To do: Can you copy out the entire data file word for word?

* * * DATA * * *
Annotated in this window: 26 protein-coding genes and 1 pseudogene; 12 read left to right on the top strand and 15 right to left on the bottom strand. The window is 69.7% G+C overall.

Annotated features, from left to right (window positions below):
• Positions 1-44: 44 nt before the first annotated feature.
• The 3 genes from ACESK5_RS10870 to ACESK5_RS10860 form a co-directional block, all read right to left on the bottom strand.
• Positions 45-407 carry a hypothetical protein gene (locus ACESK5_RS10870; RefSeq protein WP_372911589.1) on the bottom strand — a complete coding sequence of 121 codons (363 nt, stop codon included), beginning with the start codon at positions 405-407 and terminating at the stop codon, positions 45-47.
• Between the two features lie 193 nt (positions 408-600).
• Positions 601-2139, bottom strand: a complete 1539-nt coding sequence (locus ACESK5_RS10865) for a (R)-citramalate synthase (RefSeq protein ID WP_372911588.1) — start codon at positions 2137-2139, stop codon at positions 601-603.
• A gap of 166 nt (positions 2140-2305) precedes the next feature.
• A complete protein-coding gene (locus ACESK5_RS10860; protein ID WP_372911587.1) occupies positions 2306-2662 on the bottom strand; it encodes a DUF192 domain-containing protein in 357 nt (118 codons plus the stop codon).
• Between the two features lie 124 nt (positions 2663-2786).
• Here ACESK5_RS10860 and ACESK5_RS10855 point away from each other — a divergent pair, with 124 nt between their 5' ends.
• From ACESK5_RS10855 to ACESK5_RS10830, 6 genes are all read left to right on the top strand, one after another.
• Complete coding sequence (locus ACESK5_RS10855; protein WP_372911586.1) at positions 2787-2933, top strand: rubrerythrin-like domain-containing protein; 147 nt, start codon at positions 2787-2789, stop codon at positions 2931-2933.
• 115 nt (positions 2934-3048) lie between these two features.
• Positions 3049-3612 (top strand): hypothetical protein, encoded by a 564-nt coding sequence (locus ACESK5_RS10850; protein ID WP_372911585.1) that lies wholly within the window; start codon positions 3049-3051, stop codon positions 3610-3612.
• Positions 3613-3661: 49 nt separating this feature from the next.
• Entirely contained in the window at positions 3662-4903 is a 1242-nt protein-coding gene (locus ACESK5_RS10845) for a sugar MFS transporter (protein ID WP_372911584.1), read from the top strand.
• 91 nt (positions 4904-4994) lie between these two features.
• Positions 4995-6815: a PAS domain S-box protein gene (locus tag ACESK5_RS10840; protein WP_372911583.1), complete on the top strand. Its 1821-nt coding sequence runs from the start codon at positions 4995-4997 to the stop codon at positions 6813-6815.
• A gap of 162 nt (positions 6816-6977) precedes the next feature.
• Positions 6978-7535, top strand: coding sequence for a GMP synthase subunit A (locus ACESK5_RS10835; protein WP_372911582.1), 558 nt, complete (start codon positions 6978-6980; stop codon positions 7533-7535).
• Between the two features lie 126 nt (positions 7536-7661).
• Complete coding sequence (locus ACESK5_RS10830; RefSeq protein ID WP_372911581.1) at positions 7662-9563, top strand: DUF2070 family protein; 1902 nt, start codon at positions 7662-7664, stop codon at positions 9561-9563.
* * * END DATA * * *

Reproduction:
Annotated in this window: 26 protein-coding genes and 1 pseudogene; 12 read left to right on the top strand and 15 right to left on the bottom strand. The window is 69.7% G+C overall.

Annotated features, from left to right (window positions below):
• Positions 1-44: 44 nt before the first annotated feature.
• The 3 genes from ACESK5_RS10870 to ACESK5_RS10860 form a co-directional block, all read right to left on the bottom strand.
• Positions 45-407 carry a hypothetical protein gene (locus ACESK5_RS10870; RefSeq protein WP_372911589.1) on the bottom strand — a complete coding sequence of 121 codons (363 nt, stop codon included), beginning with the start codon at positions 405-407 and terminating at the stop codon, positions 45-47.
• Between the two features lie 193 nt (positions 408-600).
• Positions 601-2139, bottom strand: a complete 1539-nt coding sequence (locus ACESK5_RS10865) for a (R)-citramalate synthase (RefSeq protein ID WP_372911588.1) — start codon at positions 2137-2139, stop codon at positions 601-603.
• A gap of 166 nt (positions 2140-2305) precedes the next feature.
• A complete protein-coding gene (locus ACESK5_RS10860; protein ID WP_372911587.1) occupies positions 2306-2662 on the bottom strand; it encodes a DUF192 domain-containing protein in 357 nt (118 codons plus the stop codon).
• Between the two features lie 124 nt (positions 2663-2786).
• Here ACESK5_RS10860 and ACESK5_RS10855 point away from each other — a divergent pair, with 124 nt between their 5' ends.
• From ACESK5_RS10855 to ACESK5_RS10830, 6 genes are all read left to right on the top strand, one after another.
• Complete coding sequence (locus ACESK5_RS10855; protein WP_372911586.1) at positions 2787-2933, top strand: rubrerythrin-like domain-containing protein; 147 nt, start codon at positions 2787-2789, stop codon at positions 2931-2933.
• 115 nt (positions 2934-3048) lie between these two features.
• Positions 3049-3612 (top strand): hypothetical protein, encoded by a 564-nt coding sequence (locus ACESK5_RS10850; protein ID WP_372911585.1) that lies wholly within the window; start codon positions 3049-3051, stop codon positions 3610-3612.
• Positions 3613-3661: 49 nt separating this feature from the next.
• Entirely contained in the window at positions 3662-4903 is a 1242-nt protein-coding gene (locus ACESK5_RS10845) for a sugar MFS transporter (protein ID WP_372911584.1), read from the top strand.
• 91 nt (positions 4904-4994) lie between these two features.
• Positions 4995-6815: a PAS domain S-box protein gene (locus tag ACESK5_RS10840; protein WP_372911583.1), complete on the top strand. Its 1821-nt coding sequence runs from the start codon at positions 4995-4997 to the stop codon at positions 6813-6815.
• A gap of 162 nt (positions 6816-6977) precedes the next feature.
• Positions 6978-7535, top strand: coding sequence for a GMP synthase subunit A (locus ACESK5_RS10835; protein WP_372911582.1), 558 nt, complete (start codon positions 6978-6980; stop codon positions 7533-7535).
• Between the two features lie 126 nt (positions 7536-7661).
• Complete coding sequence (locus ACESK5_RS10830; RefSeq protein ID WP_372911581.1) at positions 7662-9563, top strand: DUF2070 family protein; 1902 nt, start codon at positions 7662-7664, stop codon at positions 9561-9563.